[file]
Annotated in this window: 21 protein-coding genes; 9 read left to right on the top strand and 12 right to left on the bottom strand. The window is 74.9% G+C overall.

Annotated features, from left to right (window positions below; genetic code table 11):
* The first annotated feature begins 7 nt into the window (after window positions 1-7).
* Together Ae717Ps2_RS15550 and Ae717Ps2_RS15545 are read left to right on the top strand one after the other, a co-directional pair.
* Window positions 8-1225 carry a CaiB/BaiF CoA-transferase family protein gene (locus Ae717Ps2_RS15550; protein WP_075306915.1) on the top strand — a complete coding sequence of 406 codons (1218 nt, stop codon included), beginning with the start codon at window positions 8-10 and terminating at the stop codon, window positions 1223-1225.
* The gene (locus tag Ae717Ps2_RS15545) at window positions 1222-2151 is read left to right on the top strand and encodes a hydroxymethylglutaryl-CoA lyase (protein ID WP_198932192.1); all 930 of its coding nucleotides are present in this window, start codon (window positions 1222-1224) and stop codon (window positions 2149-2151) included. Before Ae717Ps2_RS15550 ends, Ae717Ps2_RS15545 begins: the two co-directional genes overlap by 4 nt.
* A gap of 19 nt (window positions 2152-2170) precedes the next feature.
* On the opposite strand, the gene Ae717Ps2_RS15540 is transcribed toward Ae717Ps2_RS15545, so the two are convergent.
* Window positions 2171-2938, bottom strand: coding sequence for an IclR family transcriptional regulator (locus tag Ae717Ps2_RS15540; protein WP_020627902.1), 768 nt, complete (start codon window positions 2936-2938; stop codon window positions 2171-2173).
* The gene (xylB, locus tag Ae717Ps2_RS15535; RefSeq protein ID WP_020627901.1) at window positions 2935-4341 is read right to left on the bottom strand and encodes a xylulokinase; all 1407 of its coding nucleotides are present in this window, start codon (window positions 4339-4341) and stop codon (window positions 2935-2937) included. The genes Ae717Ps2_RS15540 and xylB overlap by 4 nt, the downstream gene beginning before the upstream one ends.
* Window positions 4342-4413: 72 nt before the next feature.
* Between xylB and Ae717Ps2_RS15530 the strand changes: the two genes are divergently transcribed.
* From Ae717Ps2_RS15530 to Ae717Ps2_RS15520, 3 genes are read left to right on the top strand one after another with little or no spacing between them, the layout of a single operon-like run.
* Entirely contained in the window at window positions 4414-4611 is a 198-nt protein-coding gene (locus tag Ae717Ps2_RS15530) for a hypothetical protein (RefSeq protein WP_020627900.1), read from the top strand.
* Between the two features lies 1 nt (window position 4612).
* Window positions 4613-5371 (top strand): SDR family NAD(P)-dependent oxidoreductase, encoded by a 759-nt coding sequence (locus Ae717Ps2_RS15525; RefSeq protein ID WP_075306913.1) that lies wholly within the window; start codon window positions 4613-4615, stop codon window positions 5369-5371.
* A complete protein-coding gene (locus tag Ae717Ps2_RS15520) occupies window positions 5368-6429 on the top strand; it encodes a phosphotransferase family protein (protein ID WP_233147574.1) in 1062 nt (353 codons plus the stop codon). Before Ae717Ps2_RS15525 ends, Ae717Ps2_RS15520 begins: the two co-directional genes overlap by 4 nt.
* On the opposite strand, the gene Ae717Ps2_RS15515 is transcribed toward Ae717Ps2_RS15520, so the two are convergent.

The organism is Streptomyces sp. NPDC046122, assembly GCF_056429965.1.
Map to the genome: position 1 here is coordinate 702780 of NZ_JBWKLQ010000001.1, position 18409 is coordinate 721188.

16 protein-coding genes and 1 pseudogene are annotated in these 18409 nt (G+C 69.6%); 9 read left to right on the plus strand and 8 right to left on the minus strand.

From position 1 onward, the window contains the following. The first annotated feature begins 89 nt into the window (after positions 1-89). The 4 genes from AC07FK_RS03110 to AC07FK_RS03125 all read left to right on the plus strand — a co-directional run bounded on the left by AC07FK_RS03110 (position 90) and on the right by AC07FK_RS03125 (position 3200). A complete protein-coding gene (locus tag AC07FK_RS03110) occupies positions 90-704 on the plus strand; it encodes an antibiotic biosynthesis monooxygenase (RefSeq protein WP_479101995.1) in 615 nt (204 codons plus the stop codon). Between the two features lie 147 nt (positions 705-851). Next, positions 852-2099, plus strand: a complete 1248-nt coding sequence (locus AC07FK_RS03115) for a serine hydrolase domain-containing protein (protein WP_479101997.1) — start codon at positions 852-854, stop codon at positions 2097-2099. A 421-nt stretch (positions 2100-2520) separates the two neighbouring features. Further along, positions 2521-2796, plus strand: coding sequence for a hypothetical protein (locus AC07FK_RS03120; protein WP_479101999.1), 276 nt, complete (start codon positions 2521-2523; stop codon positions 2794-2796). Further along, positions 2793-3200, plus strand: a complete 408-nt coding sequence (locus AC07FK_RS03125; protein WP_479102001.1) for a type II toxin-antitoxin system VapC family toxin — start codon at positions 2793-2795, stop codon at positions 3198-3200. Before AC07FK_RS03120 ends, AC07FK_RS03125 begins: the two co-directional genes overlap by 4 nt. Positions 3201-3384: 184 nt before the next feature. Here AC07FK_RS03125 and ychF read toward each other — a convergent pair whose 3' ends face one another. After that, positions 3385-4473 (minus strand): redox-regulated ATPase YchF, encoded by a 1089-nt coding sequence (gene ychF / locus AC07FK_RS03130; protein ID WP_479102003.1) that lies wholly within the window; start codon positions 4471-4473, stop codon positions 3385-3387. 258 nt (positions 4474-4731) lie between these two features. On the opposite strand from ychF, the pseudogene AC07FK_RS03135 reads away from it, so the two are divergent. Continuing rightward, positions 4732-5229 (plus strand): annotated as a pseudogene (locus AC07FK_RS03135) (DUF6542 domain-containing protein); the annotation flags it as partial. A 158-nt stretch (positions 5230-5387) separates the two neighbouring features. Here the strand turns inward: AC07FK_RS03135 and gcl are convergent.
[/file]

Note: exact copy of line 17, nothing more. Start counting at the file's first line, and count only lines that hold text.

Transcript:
* A complete protein-coding gene (locus tag Ae717Ps2_RS15520) occupies window positions 5368-6429 on the top strand; it encodes a phosphotransferase family protein (protein ID WP_233147574.1) in 1062 nt (353 codons plus the stop codon). Before Ae717Ps2_RS15525 ends, Ae717Ps2_RS15520 begins: the two co-directional genes overlap by 4 nt.